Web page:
In creating the shoe, a stabilising layer is firstly moulded directly onto a carrier fabric. At the same time, outsole pads are created by micro-pouring. The outsole is directly moulded on top of the pads. A fourth layer completes it while adding three-dimensionality.
The shoe’s cast elastomer production process uses Baytec PE for the more rigid elements of the shoe and Bayflex S for its sole and shaft elements. Muller said Bayflex S is a low density PU – of density 220g/l – which can be produced either through the use of a physical blowing agent – for smaller production schedules – or through CO2 lightweight technology.
The innovation also uses a newly designed last-mould combination, two sets of moulds and allows production on a single machine. The polyurethane was tailored to meet the requirements of each shoe element’s function.
The tensile strength of the first layer allows for comfortable fastening, while the outsole pads are slip and abrasion resistant. This dual density system combines to make the trainer’s external structure extremely lightweight, flexible and shock absorbent.
Using less glue
The trainers can be made without additional adhesives and the process is highly automated.
According to Yafang Li, Desma PR representative, “many” of the shoe machinery maker’s customers showed interest in the design concept.
David Dixon, Rocky Brands, said: “I showed a sample Quadwrap shoe to our development department and they were very impressed. It definitely started them thinking of ways to incorporate this into our hunting or hiking concepts.
“The idea of making a complete polyurethane shoe with little to no labour required for lasting or finishing is very appealing, especially in higher wage markets such as the US,” added Dixon.
According to SATRA, a certain degree of component grouping is typical to the industry. Locke said number of shoemakers “group grade heels, stiffeners and box toes using a mid-size to cover those around it.” He added that “a range of styles may use the same last, thus allowing the shoemaker to use one insole for all those models.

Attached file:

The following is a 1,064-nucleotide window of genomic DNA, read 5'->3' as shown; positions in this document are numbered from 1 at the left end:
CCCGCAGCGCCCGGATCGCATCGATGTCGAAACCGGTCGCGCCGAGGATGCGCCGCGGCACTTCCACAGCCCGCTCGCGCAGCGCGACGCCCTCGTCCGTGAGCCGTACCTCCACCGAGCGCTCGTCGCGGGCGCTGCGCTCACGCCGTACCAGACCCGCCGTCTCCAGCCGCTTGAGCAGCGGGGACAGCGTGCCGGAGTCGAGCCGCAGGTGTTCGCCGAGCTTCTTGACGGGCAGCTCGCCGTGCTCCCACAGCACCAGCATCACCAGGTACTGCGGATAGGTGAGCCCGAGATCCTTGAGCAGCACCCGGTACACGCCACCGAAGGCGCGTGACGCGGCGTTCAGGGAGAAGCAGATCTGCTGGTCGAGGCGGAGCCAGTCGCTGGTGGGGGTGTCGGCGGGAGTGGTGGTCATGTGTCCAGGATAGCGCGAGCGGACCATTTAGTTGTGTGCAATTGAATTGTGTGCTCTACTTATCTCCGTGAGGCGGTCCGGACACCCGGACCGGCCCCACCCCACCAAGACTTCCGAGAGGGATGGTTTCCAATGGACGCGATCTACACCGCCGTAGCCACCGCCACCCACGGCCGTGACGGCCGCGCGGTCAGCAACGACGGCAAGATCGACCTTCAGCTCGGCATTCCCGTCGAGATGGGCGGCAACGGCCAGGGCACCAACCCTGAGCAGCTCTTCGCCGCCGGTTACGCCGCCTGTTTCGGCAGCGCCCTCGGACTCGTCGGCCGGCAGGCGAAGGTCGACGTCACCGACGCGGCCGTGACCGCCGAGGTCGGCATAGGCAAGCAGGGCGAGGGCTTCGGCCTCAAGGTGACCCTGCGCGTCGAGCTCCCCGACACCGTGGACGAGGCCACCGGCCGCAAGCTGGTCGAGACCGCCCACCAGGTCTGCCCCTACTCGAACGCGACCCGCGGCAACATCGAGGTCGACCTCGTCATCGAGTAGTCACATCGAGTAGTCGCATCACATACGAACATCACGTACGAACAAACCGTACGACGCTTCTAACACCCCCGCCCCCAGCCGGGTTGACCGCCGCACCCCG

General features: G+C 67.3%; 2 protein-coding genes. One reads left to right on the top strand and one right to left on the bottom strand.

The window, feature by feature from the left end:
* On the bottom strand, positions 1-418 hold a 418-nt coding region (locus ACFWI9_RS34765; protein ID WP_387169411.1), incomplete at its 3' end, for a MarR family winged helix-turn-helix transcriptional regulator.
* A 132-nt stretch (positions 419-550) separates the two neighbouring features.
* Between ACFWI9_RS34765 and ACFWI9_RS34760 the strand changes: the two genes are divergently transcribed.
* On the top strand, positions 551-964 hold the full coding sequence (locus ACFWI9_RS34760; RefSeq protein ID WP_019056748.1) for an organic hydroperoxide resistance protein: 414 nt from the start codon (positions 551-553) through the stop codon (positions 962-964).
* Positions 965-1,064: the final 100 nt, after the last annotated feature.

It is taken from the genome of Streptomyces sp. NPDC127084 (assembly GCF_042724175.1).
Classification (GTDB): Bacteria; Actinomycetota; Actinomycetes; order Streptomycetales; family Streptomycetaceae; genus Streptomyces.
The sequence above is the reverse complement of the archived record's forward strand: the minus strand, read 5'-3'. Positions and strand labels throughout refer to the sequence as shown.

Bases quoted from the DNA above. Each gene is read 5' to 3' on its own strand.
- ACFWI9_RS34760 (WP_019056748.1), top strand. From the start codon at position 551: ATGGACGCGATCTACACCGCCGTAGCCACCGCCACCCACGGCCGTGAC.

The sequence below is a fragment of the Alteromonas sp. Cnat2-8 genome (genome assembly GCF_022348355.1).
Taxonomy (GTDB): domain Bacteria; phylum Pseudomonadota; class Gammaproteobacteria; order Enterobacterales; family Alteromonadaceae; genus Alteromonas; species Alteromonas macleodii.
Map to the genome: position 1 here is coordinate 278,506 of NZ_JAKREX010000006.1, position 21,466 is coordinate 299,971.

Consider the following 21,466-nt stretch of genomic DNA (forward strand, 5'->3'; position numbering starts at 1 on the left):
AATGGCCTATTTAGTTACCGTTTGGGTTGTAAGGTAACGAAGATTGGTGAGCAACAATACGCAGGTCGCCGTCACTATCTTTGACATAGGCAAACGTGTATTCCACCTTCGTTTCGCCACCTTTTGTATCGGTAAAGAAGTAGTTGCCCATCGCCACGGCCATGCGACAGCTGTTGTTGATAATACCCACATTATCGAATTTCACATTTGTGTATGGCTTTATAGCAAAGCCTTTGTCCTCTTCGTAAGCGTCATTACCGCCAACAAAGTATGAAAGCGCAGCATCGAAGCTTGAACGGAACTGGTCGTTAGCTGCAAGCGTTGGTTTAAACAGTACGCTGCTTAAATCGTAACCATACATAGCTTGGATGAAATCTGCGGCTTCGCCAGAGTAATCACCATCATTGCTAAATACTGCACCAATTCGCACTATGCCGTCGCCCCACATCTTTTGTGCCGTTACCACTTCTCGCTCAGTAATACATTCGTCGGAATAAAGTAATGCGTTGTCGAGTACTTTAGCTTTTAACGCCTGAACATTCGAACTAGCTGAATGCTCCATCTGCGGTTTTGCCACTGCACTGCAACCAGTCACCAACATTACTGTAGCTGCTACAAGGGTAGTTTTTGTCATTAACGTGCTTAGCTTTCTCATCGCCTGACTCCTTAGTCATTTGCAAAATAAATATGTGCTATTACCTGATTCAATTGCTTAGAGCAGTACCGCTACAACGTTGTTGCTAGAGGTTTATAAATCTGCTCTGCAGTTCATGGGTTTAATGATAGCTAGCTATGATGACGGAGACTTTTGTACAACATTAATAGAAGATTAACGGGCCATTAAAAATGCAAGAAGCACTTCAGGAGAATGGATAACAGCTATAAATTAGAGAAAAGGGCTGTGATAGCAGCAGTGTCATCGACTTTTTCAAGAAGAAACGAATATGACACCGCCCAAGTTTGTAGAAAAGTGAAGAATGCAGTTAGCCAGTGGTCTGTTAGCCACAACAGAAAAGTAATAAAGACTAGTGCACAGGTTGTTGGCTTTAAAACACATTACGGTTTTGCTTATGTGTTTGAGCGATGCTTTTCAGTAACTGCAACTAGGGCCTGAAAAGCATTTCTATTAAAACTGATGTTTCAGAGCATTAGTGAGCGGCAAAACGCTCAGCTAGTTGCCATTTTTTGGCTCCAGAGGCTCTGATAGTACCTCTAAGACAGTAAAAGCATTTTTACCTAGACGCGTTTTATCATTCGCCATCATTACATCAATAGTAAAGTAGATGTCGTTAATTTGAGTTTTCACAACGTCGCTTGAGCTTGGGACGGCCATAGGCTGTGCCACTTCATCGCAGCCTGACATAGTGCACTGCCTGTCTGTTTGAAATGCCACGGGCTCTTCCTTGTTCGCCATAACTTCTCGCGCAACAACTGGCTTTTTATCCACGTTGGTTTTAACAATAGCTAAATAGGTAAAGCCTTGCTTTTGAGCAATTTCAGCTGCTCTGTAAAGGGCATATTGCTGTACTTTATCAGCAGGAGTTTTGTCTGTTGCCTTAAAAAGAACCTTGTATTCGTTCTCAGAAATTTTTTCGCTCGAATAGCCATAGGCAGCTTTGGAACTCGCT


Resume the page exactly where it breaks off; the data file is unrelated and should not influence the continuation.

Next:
SATRA and the future of shoemaking
SATRA undertakes research and testing for companies all over the world. The organisation, which has around 1,700 members from the footwear and leather industries, also publishes the technical handbook, Basic Shoemaking.
The handbook’s popularity, “reflects the international demand for solid shoemaking knowledge and skills,” said Locke, SATARA's head of communications.
“Interest in footwear design and manufacture is alive and well almost everywhere you turn, not just in the usual places in Asia and Europe.”
Early in 2015, the organisation hosted its second International SATRA PPE Innovation Awards.
According to Locke, the awards provide a window on “ideas’ initial or experimental” stage, thanks to SATRA’s willingness to invest in technical innovation.
Locke said: “One thing we saw that could be quite exciting is adaptive materials technology for example, materials that adapt to the environment. Such technology could bring huge benefits to the user in levels of comfort, performance and safety.
Innovation gives the edge
“Companies that develop and supply the next generation materials are likely to gain a competitive edge in certain markets,” he added.
Locke also told Urethanes Technology International, that the organisation’s global foot scanning project “proved interesting.”
Carried out in 2014, the initiative’s data is still being reviewed by the organisation said Locke.
“A pattern is emerging that suggests there are subtle differences between the shape and size of feet in the UK, US and China. Such information when qualified could be of advantage to any company making and supplying footwear for these markets,” he added. Locke said foot sizing information will be of particular interest to Chinese and international companies looking to supply footwear to the vast Chinese market – a market that he said, “appears to be growing towards a level double that of the United States.”
SATRA Technology Services, the organisation’s operation in Dongguan, China will use the sizing information as part of a consultancy and problem-solving service to help ensure footwear is designed and manufactured for optimum fit and comfort and better match with the Chinese consumer, he said.
Locke also said that import and export figures for 2012 – statistics that are included in SATRA’s World Footwear Markets report – are “encouraging.”
He said: “The figures would seem to confirm the global footwear industry has finally moved on from the shadow of the previous recession and is showing signs of development in new and potentially exciting places.
“Many established footwear producing regions, rather than stagnating, are bringing fresh thinking and innovation to the footwear business. We have seen a significant rise in the number of companies wishing to become SATRA members, which we think reflects optimism for the future,” he added.
SATRA, based in Kettering, United Kingdom, has a 1,200m2 humidity and temperature-controlled footwear and leather testing laboratory.
The organisation’s testing processes measure a shoe’s durability, slip resistance fitting and comfort as standard. SATRA also undertakes evaluations on a shoe’s breathability, chemical composition – to rule out the use of banned substances – cushioning, sole bond adhesion, strap strength and water resistance among others.
For safety footwear, the organisation tests to standards EN ISO 20345, 20346 and 20347 (European Union Notified Body for Personal Protective Equipment PPE).